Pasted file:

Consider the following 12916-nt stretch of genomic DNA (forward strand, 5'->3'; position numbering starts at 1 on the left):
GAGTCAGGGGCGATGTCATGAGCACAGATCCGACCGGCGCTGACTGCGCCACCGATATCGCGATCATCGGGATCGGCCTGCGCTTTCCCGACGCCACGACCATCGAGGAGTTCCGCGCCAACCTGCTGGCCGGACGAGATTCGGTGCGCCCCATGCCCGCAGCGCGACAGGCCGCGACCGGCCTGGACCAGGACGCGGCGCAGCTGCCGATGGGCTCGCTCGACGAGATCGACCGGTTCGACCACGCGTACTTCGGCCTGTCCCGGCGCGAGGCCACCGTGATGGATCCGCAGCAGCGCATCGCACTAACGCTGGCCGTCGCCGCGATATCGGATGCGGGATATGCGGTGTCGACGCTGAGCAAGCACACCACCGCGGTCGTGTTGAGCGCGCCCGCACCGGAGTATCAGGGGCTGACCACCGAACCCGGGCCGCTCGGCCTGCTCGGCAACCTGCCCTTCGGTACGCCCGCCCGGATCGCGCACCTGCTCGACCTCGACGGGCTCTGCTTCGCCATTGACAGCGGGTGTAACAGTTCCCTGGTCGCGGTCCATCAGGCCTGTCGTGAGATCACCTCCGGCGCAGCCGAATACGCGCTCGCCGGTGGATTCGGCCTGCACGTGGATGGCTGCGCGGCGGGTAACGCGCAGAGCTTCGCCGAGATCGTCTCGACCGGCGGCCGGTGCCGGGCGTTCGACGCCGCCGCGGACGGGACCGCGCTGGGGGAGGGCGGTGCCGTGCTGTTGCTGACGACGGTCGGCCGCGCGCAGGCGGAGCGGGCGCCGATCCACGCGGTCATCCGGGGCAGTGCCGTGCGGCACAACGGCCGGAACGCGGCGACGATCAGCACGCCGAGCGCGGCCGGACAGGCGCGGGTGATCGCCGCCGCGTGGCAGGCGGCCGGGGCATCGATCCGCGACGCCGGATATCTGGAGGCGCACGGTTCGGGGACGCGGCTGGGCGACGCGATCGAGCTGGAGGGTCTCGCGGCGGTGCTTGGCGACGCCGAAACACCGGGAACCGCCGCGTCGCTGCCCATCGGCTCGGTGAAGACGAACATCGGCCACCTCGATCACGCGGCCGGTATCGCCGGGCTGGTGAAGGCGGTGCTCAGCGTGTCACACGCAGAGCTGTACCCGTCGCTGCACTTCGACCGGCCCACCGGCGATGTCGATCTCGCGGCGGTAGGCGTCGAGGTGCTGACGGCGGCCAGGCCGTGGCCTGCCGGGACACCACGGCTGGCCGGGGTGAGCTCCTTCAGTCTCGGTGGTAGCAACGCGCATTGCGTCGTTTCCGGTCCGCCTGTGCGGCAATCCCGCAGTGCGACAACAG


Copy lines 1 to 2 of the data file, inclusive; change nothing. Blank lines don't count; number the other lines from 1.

Consider the following 12916-nt stretch of genomic DNA (forward strand, 5'->3'; position numbering starts at 1 on the left):
GAGTCAGGGGCGATGTCATGAGCACAGATCCGACCGGCGCTGACTGCGCCACCGATATCGCGATCATCGGGATCGGCCTGCGCTTTCCCGACGCCACGACCATCGAGGAGTTCCGCGCCAACCTGCTGGCCGGACGAGATTCGGTGCGCCCCATGCCCGCAGCGCGACAGGCCGCGACCGGCCTGGACCAGGACGCGGCGCAGCTGCCGATGGGCTCGCTCGACGAGATCGACCGGTTCGACCACGCGTACTTCGGCCTGTCCCGGCGCGAGGCCACCGTGATGGATCCGCAGCAGCGCATCGCACTAACGCTGGCCGTCGCCGCGATATCGGATGCGGGATATGCGGTGTCGACGCTGAGCAAGCACACCACCGCGGTCGTGTTGAGCGCGCCCGCACCGGAGTATCAGGGGCTGACCACCGAACCCGGGCCGCTCGGCCTGCTCGGCAACCTGCCCTTCGGTACGCCCGCCCGGATCGCGCACCTGCTCGACCTCGACGGGCTCTGCTTCGCCATTGACAGCGGGTGTAACAGTTCCCTGGTCGCGGTCCATCAGGCCTGTCGTGAGATCACCTCCGGCGCAGCCGAATACGCGCTCGCCGGTGGATTCGGCCTGCACGTGGATGGCTGCGCGGCGGGTAACGCGCAGAGCTTCGCCGAGATCGTCTCGACCGGCGGCCGGTGCCGGGCGTTCGACGCCGCCGCGGACGGGACCGCGCTGGGGGAGGGCGGTGCCGTGCTGTTGCTGACGACGGTCGGCCGCGCGCAGGCGGAGCGGGCGCCGATCCACGCGGTCATCCGGGGCAGTGCCGTGCGGCACAACGGCCGGAACGCGGCGACGATCAGCACGCCGAGCGCGGCCGGACAGGCGCGGGTGATCGCCGCCGCGTGGCAGGCGGCCGGGGCATCGATCCGCGACGCCGGATATCTGGAGGCGCACGGTTCGGGGACGCGGCTGGGCGACGCGATCGAGCTGGAGGGTCTCGCGGCGGTGCTTGGCGACGCCGAAACACCGGGAACCGCCGCGTCGCTGCCCATCGGCTCGGTGAAGACGAACATCGGCCACCTCGATCACGCGGCCGGTATCGCCGGGCTGGTGAAGGCGGTGCTCAGCGTGTCACACGCAGAGCTGTACCCGTCGCTGCACTTCGACCGGCCCACCGGCGATGTCGATCTCGCGGCGGTAGGCGTCGAGGTGCTGACGGCGGCCAGGCCGTGGCCTGCCGGGACACCACGGCTGGCCGGGGTGAGCTCCTTCAGTCTCGGTGGTAGCAACGCGCATTGCGTCGTTTCCGGTCCGCCTGTGCGGCAATCCCGCAGTGCGACAACAG